B&H tennis player, Tomislav Brkić, qualified for the quarterfinals of ATP Challenger tournament in the Biella, Italy.In the 2nd round of 42,500 EUR worth tournament, 25-year-old B&H player from Mostar, listed as the 232nd player in the ATP rankings, defeated the 3rd seed Dutchman, Thiemo de Bakker (145th player on the ATP list) with the score: 3: 6, 6: 2, 7: 6 (4).In the match for the semi-finals, Brkić will play against local qualifier Salvatore Caruso, who is the 312th on the ATP list). (Source: klix.ba)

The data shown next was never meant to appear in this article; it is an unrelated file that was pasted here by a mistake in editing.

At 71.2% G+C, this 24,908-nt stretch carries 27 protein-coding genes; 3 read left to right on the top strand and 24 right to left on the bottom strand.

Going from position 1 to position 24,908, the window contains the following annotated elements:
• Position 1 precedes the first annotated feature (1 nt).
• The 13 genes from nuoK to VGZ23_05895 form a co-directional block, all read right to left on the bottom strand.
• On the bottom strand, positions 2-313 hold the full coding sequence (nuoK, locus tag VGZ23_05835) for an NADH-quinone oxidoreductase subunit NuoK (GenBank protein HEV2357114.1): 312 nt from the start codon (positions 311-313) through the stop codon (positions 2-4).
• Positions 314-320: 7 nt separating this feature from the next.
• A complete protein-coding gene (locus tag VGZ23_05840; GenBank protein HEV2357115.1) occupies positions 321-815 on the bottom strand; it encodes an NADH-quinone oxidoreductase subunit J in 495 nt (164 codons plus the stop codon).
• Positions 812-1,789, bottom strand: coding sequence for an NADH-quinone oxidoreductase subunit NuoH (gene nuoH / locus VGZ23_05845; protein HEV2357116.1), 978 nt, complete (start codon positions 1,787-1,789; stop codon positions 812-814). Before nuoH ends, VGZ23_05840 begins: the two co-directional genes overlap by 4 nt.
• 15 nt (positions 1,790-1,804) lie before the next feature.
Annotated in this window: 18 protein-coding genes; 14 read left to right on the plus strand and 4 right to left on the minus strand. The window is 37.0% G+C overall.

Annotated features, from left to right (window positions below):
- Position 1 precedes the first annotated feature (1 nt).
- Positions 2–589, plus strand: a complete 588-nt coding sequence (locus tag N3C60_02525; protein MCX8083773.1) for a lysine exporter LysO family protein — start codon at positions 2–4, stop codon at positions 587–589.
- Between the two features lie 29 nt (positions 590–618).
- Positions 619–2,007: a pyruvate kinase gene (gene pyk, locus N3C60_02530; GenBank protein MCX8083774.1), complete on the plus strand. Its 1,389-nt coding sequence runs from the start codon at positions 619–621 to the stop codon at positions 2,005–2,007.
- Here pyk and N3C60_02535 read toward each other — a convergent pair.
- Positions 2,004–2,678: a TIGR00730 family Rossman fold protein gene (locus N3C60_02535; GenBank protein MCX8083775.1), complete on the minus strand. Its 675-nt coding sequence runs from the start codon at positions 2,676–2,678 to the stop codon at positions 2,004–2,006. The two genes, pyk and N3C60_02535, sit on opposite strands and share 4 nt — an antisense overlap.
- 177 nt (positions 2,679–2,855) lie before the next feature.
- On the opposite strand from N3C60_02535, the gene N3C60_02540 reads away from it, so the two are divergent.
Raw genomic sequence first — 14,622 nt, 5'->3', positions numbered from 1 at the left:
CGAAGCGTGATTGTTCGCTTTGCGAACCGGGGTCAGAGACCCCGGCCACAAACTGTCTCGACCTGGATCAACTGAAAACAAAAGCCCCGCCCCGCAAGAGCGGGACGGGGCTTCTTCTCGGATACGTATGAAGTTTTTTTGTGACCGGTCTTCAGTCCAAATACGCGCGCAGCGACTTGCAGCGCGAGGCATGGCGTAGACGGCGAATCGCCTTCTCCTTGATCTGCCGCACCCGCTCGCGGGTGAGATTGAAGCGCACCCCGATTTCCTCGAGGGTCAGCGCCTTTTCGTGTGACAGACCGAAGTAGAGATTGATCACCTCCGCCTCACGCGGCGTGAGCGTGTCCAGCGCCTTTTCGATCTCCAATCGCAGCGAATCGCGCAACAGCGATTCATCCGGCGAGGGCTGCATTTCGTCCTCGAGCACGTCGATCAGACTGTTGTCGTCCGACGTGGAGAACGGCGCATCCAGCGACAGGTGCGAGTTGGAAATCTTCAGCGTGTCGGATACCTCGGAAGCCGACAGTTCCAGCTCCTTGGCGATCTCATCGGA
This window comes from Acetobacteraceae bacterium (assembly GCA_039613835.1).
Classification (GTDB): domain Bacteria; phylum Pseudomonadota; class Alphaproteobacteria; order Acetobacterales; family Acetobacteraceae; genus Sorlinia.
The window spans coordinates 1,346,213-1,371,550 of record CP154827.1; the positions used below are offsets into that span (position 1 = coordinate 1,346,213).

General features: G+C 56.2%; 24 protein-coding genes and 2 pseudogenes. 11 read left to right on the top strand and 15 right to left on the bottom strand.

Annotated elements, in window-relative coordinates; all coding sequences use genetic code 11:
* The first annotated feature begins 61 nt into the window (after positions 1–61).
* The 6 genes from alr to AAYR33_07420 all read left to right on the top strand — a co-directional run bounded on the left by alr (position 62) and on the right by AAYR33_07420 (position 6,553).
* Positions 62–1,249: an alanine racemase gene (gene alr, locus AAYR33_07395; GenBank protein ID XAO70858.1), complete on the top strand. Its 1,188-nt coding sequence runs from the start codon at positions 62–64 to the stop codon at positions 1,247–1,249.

Sumner Newscow report â€” The South Central Border League announced its 2013 all-league selections in volleyball. Both Argonia and Caldwell led the pack with two players each on the first team.Argonia seniors Haylea Hessman and Shelby McCoy and Caldwell seniors Tyann Isaacs and Alexis Rice were named to the first team.The complete listing is as follows:First TeamHaylea Hessman, Argonia, Sr.Shelby McCoy, Argonia, Sr.Tyann Isaacs, Caldwell, Sr.Alexis Rice, Caldwell, Sr.London Clapp, Cedar Vale-Dexter, Sr.Kaiman Smith, Sedan, Sr.Tori Benvin, Udall, Sr.Second TeamFaith Gaddie, Argonia, Jr.Ileena Arnett, Caldwell, Jr.Demi Ames, Cedar Vale-Dexter, Jr.Londyn Doll, Flinthills, Soph.Brittanae Metzger, Flinthills, Sr.Danielle Payne, Oxford, Jr.Tarynn Perez, Sr.Honorable MentionRachel Arnold, Caldwell, Sr.Grace Lebeda, Caldwell, Sr.Shelby Bannister, Central-Burden, Sr.Alli Moore, Central-Burden, Jr.Courtney Kuntz, Cedar Vale-Dexter, Jr.Dakota Corle, Elk Valley, Soph.Payton Gawith, Flinthills, Fr.Bayley Reiswig, Flinthills, Jr.Jveila Whitlock, Oxford, Sr.Paula Powell, Sedan, Sr.Monica Harris, South Haven, Soph.Kelsie Hoffman, Udall, Soph.Sami Loos, Udall, Sr.Emily Smith, West Elk, Sr. Close Forgot password? Please put in your email: Send me my password! Close message Login This blog post All blog posts Subscribe to this blog post’s comments through… RSS Feed Subscribe via email Subscribe Subscribe to this blog’s comments through… RSS Feed Subscribe via email Subscribe Follow the discussion Comments Logging you in… Close Login to IntenseDebate Or create an account Username or Email: Password: Forgot login? Cancel Login Close WordPress.com Username or Email: Password: Lost your password? Cancel Login Dashboard | Edit profile | Logout Logged in as Admin Options Disable comments for this page Save Settings You are about to flag this comment as being inappropriate. Please explain why you are flagging this comment in the text box below and submit your report. The blog admin will be notified. Thank you for your input. There are no comments posted yet. Be the first one! Post a new comment Enter text right here! Comment as a Guest, or login: Login to IntenseDebate Login to WordPress.com Login to Twitter Go back Tweet this comment Connected as (Logout) Email (optional) Not displayed publicly. Name Email Website (optional) Displayed next to your comments. Not displayed publicly. If you have a website, link to it here. Posting anonymously. Tweet this comment Submit Comment Subscribe to None Replies All new comments Comments by IntenseDebate Enter text right here! Reply as a Guest, or login: Login to IntenseDebate Login to WordPress.com Login to Twitter Go back Tweet this comment Connected as (Logout) Email (optional) Not displayed publicly. Name Email Website (optional) Displayed next to your comments. Not displayed publicly. If you have a website, link to it here. Posting anonymously. Tweet this comment Cancel Submit Comment Subscribe to None Replies All new comments